The finished product has a set of key characteristics that determines its usage. Lets assume these to be: Brix, Acidity and Essence. These three properties drive the adjustment in the component quantities of “Standard Bill of Material (BOM)” for ingredient A, ingredient B and Water, to ensure that the finished goods is within the specification range.

The requirement was very similar to what we discussed earlier except that the components were different, the finished product was different, the tolerances, and the rules were different, but aren’t such things transparent to a software solution.

I had learnt my lessons from the past. I adopted a very structured approach this time. After getting a bird’s view of the requirement, I looked up the SAP system to find out the flexibility it offers in the area of batch determination. It was not long before I got hold of the exit “XCOM0001”, which is a “User Exit for Material Quantity Calculation”(not sure how we missed it the first time)! From the first look at the interface of the function, it was not clear how I was going to implement our solution using it, but as we went on, it became clearer and clearer. To make it simpler, the exit had a documentation, which I would term as one of the best I have ever seen attached to a standard SAP function. After getting a good understanding of how the exit works, the technical team along with the functional team, went to the plant where the “blending”, which we had heard of only on paper till now, was being carried out. When the full-blown design workshop ended on the third day, we had a prototype of the solution working! Though the prototype was a simplified version, but we had the heart of the solution already and knew how to go from there. No more excel sheets. No more Fortran programs. “Blending” could be automated.

Though I would not be listing a step by step solution for “enhancing the batch determination” here for the reasons of confidentiality, but some of the key points that would help others in implementing a similar requirement are as under:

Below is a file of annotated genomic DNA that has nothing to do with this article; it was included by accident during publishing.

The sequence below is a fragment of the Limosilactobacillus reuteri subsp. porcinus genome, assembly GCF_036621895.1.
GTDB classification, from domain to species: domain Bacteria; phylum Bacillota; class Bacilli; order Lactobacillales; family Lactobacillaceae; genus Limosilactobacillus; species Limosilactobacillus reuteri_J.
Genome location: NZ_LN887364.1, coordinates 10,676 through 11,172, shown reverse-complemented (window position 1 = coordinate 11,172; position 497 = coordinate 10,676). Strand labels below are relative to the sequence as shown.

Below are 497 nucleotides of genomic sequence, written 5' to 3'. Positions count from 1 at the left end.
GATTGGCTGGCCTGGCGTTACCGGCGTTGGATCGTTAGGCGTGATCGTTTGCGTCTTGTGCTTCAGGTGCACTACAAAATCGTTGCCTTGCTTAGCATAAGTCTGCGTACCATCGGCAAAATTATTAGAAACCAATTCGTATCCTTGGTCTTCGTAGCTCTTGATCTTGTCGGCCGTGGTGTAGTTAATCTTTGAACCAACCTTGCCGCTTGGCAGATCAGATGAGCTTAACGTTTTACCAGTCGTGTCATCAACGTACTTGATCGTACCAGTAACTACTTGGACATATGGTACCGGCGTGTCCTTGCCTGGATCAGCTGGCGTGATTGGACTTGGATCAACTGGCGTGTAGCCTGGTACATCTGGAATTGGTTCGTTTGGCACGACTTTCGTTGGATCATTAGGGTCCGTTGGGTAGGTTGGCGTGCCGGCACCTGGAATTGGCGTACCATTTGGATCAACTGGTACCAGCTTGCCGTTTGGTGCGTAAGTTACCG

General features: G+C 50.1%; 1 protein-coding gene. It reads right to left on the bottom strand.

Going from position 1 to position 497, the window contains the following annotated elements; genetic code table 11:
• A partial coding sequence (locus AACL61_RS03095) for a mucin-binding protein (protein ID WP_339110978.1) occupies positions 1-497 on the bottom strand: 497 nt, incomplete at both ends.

• XCOM0001 is the exit that can be used for modifying the quantities defaulted from the standard BOM in a process order/recipe. In addition to changing the quantities, it offers other functionalities like defining your own formulae for quantity calculation or calling up external applications like excel for carrying out complex quantity calculations.
  • The function exit has a flexible enough interface and has most of the process order details available so that they can be used while making the calculations within the exit. APPLICATION carries the material quantity calculation source. For example, MR for master recipe and 40 for process order
    IN_CAUFVD is the process order header structure
    IN_COL contains the column structure of the material quantity calculation
    IN_ROW contains the line layout
    IN_JOIN contains the values and formulae per line
    IN_PLPOE contains the operations from the master recipe
    IN_STPO contains the BOM components of the material quantity calculation
    IN_RESBDGET contains the reservations of the material quantity calculation
    IN_AFVGDGET has the operations from the order
    IN_ROW_DEF contains the index to the database tables

    After doing the calculations, if the formulae or values need to be saved and presented in the standard system, the following needs to be done in the logic:

    • Change the required entry in table IN_JOIN. The header quantity is in the first record. The subsequent table entries contain the operation and the component quantities.
    • Set the following values:
      IN_JOIN-FORM_IND = space.
      Import parameter CANGEND_VALUE = “X” to save a value
      Import parameter CHANGED = “X” to save a formula
  • The important requirement of using this exit is to understand how to read the material quantity calculation tables. Table IN_ROW_DEF represents the sequence of operations and components in the material quantity calculation. It contains an index to a data record in the table for every object. Example:
    Oper Item Object ID Table No Index 0014 GA40 2 RESB 3 0010 1 PLPO 1 0012 2 PLPO 2 0012 GA50 0 STPO 1

    Syntax example:
    loop at in_row_def
    where tabnm = ‘RESB’.

    * Index for access to material quantity calculation line
    * table
    tabix_tmp = sy-tabix + 1.
    * Reading a BOM component
    read table in_stpo index in_row_def-index.
    * Reading a material quantity calculation line
    read table in_row index tabix_tmp.
    read table in_join with key row = in_row-id.
    * Changing a value, value to be saved later
    in_join-value = ‘xxxxx’.
    in_join-form_ind = Space.
    modify in_injoin index tabix_tmp.
    changed_value = ‘X’.

    endloop.